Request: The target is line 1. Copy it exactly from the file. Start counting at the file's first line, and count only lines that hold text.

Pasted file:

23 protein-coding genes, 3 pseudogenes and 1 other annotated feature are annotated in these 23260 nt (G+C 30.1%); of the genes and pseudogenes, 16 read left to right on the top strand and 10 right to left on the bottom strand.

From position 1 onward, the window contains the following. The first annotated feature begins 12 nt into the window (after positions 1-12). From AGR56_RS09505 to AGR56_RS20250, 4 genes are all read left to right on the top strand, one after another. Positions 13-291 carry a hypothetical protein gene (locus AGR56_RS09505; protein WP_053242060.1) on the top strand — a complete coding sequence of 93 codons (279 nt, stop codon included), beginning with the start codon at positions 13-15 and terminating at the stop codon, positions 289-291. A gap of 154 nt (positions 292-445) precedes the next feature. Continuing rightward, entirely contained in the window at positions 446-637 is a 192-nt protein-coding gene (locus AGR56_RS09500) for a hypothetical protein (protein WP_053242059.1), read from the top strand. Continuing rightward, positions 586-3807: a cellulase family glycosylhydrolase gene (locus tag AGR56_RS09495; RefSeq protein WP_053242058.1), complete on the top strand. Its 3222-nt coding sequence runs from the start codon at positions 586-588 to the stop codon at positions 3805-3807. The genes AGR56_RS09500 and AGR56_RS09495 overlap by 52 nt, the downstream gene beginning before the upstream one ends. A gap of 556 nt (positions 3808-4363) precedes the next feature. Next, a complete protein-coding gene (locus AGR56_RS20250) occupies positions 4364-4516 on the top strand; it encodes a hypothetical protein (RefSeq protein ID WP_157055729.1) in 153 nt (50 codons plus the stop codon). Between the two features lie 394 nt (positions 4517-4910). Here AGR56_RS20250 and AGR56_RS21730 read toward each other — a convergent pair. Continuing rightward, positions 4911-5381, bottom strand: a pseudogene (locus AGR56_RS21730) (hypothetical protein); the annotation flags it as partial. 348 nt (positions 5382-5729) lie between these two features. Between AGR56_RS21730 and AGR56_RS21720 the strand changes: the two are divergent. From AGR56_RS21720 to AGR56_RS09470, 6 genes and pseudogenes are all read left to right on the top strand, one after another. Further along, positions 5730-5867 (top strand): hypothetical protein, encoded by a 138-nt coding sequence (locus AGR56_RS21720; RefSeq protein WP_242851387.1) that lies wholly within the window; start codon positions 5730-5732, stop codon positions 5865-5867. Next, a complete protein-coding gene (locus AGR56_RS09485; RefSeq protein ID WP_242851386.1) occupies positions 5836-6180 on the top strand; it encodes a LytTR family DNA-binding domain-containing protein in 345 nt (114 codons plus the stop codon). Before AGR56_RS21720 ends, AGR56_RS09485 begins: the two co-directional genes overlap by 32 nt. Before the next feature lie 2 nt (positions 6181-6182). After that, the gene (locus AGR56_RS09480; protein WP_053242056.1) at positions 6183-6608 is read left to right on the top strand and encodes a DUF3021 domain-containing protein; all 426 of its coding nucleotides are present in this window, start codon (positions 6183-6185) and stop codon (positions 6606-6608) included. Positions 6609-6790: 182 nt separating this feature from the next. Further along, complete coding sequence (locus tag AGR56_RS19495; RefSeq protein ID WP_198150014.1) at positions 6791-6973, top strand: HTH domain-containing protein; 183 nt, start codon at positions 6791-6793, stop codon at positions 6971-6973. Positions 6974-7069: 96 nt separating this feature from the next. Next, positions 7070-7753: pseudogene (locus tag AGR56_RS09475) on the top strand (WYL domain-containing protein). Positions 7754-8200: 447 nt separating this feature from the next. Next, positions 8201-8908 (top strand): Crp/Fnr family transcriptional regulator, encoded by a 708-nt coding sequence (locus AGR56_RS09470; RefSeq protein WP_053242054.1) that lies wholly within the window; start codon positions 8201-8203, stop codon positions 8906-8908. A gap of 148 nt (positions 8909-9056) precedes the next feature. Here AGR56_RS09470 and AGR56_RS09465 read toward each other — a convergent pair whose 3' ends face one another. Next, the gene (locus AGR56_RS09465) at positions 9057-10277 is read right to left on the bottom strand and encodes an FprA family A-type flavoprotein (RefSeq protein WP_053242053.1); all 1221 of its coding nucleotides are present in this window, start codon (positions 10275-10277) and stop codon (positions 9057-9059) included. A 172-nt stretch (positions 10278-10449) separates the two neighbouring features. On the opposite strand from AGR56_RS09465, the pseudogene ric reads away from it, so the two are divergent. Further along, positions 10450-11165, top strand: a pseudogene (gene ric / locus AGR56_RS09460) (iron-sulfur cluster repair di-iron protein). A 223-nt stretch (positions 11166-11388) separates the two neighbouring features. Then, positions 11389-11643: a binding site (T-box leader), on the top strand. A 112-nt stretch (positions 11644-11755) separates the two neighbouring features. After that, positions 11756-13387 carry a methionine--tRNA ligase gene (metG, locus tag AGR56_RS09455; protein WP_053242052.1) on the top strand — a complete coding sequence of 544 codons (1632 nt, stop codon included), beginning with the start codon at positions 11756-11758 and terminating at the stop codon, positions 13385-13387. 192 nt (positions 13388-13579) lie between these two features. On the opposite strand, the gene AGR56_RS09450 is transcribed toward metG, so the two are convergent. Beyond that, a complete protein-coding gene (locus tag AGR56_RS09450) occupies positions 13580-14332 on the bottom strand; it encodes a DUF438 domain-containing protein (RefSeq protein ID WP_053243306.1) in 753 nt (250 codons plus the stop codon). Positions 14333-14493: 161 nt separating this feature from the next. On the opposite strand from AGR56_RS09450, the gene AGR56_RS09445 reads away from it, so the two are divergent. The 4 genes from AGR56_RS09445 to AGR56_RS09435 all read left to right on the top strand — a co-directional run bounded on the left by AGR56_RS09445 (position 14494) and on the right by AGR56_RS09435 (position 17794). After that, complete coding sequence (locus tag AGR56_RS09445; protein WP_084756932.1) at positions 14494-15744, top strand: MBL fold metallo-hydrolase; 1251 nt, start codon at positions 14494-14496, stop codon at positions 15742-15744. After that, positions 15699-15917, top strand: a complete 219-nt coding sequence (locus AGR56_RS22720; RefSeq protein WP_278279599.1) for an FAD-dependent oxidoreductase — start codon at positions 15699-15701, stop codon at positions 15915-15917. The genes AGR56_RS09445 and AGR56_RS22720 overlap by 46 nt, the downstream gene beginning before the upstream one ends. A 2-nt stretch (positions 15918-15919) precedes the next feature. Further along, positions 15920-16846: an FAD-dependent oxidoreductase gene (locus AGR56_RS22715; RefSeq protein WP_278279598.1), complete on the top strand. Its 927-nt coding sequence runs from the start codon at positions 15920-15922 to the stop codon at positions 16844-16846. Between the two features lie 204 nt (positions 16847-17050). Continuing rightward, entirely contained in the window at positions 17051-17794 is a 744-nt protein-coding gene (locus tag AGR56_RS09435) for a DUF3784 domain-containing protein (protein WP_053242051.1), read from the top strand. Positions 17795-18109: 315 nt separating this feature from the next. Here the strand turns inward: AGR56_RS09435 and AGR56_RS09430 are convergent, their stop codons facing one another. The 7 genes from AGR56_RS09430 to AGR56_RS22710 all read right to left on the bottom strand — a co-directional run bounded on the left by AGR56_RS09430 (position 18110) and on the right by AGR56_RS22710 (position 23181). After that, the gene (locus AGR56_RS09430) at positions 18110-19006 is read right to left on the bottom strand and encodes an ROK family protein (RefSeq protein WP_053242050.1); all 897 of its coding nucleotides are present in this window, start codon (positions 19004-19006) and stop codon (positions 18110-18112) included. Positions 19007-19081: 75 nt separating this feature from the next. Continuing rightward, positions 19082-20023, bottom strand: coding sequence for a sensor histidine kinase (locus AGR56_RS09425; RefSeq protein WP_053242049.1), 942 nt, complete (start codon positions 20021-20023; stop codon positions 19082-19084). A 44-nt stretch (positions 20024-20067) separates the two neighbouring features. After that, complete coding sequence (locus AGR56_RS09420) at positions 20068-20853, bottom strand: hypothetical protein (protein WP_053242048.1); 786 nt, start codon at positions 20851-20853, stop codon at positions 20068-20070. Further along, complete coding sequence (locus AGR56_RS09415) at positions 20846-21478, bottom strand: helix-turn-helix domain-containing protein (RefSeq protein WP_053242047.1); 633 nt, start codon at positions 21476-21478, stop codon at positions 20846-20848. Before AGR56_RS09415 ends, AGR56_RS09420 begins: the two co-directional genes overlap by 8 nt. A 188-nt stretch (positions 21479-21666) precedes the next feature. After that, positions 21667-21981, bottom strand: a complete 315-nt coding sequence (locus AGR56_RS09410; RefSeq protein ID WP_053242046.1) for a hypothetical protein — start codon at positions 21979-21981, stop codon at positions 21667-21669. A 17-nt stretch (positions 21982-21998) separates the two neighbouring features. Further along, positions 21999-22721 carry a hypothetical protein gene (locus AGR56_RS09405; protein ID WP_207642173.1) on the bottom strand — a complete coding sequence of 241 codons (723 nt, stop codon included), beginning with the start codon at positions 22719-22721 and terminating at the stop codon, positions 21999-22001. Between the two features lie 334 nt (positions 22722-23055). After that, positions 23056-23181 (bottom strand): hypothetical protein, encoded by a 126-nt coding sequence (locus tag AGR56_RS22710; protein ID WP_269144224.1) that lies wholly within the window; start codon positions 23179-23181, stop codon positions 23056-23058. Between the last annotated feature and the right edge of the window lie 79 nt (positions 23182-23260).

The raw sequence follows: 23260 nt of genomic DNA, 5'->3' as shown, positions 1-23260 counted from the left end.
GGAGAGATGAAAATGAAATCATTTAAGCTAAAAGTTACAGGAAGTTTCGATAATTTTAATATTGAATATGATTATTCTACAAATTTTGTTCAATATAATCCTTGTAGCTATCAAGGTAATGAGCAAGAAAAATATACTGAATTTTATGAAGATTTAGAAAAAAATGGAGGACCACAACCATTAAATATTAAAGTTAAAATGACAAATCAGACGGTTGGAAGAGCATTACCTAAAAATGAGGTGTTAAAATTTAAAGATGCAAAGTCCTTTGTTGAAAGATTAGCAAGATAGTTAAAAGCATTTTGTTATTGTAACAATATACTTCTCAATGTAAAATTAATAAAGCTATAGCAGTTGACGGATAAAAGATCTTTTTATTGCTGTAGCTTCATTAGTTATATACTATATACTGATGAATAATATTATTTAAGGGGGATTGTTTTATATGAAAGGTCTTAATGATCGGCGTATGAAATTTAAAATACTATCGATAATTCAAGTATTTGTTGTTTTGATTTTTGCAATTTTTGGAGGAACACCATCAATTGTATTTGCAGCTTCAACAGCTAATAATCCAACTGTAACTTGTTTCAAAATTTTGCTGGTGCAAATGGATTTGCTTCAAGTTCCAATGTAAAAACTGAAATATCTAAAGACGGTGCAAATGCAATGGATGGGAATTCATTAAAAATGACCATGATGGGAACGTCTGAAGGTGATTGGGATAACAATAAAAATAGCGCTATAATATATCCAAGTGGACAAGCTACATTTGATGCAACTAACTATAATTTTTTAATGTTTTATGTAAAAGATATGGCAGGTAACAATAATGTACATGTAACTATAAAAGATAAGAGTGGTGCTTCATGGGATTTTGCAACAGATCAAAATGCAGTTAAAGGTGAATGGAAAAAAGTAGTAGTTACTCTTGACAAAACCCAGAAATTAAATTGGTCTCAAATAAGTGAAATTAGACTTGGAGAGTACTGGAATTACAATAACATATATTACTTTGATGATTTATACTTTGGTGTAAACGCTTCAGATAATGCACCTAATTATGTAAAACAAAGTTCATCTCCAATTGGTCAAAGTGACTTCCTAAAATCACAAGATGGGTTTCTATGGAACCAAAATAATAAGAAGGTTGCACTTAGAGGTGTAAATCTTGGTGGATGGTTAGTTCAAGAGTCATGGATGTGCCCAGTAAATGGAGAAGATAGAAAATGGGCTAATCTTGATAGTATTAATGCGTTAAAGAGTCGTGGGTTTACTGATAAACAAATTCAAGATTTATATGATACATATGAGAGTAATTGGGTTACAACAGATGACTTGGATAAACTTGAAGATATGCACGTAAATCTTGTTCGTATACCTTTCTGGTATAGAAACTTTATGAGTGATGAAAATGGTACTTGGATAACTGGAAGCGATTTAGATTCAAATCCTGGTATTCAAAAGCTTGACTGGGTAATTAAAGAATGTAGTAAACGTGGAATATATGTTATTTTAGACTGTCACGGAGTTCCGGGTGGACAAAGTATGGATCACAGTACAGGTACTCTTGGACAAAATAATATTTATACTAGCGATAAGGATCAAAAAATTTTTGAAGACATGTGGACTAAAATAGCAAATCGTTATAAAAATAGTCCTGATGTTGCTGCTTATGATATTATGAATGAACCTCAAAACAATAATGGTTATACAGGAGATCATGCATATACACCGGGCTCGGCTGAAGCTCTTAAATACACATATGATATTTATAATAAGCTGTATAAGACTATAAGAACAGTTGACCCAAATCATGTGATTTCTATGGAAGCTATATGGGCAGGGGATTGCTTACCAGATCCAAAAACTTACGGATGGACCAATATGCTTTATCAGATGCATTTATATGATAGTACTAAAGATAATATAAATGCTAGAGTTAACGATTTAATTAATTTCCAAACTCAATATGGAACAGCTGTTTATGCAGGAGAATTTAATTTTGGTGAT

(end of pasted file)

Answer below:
23 protein-coding genes, 3 pseudogenes and 1 other annotated feature are annotated in these 23260 nt (G+C 30.1%); of the genes and pseudogenes, 16 read left to right on the top strand and 10 right to left on the bottom strand.